What you've learnt is what no one else has. How to make a movie dirt cheap. No one else in Hollywwod knows how to do that. You guys can make them cheap, you guys can make them better, don't get swallowed in the system, take advantage of your position.
Now I make movies that are still low budget but they look like big budget movies because I learnt the techniques that I just showed you today.
...and this is an e-flat - twang ! All right I've got to go back and do my own films so I hope you guys learnt something today, I hope you grab some of these cameras and go shoot something of your own, I hope you write down the ideas that you have, the dreams that you have.
Stop aspiring, start doing.
See you in Hollywood - be scary!
Thursday, January 25, 2007
The Smogdance Film Festival has selected 40 films to feature this coming January 26th through the 28th. The festival takes place at Harvey Mudd College in Claremont, California. The festival will be celebrating its ninth anniversary with an interesting mix of animation, documentaries, comedies and short dramas.
The films will be screened at the Galileo Hall at Harvey Mudd College in Claremont, California.
Posted by PIPER at 3:14 PM
Thanks to Michael Bay and a few other hacks, recent horror movies for the most part have sucked ass.
The remake of Dawn Of The Dead is a nice exception.
And so is a movie titled Malevolence.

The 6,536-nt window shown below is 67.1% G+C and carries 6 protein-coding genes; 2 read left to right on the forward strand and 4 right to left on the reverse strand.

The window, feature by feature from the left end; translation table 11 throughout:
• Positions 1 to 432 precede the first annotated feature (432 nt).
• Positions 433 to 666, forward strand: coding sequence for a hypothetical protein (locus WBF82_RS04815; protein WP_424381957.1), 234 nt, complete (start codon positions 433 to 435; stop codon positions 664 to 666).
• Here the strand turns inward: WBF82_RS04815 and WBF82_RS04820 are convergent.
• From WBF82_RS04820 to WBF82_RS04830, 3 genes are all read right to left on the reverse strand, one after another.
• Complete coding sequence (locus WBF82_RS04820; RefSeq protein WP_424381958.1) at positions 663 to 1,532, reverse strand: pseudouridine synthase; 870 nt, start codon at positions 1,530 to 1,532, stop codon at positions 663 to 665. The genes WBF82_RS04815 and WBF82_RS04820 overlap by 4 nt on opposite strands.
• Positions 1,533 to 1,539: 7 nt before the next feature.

Seen it? Holy shit, it's scary. Like Halloween scary. Like you're watching a couple of people talking and then you notice that there's some creep in the distance standing there watching them, waiting to kill them scary.
I thought that touch was lost in lieu of flashy cuts, ramping, creepy sound effects and every other technique that's used to make up for the fact that a movie isn't that scary.
The story involves a group of three who rob a bank and meet at a house in the middle of nowheresville to count their money. Of course there's a snafu and the group finds themselves split up and trying to find each other. Meanwhile, a local crazy is stalking them. This movie isn't about the plot, it's about the old-fashioned techniques that horror masters like John Carpenter used to scare the bejesus out of people. There's a slow building creepiness about this movie that lingers long after you've stopped watching it. The spooks aren't in the killing (there's little to no blood) or even the chasing, it's in the idea that this killer is anywhere and everywhere, waiting to kill. Like seeing Michael Myers among the clothesline in the backyard.
The story I was told about this movie is that it played at a horror film festival and right after the first reel, the film broke. They couldn't fix the film so the director/writer Stevan Mena stood before the audience and told the rest of the movie. Based on the story alone, the movie won the grand prize at the festival. Not sure if the story is true or not, but this movie is certainly for real.
Thanks to Malevolence, great horror is still alive and waiting in the closet for you to fall asleep.
Wednesday, January 24, 2007
TromaDance Film Festival has also kicked off this winter and they've got some exciting news. The film Witchwise has been added to the list of film shorts that are being featured during the festival.
The short is directed by Joe Harris, the writer of Darkness Falls.
The film will screen this coming Saturday, January 27th at Kristauf's Martini Bar in Park City.
Hollywood has a short term memory.
Has anyone else noticed this?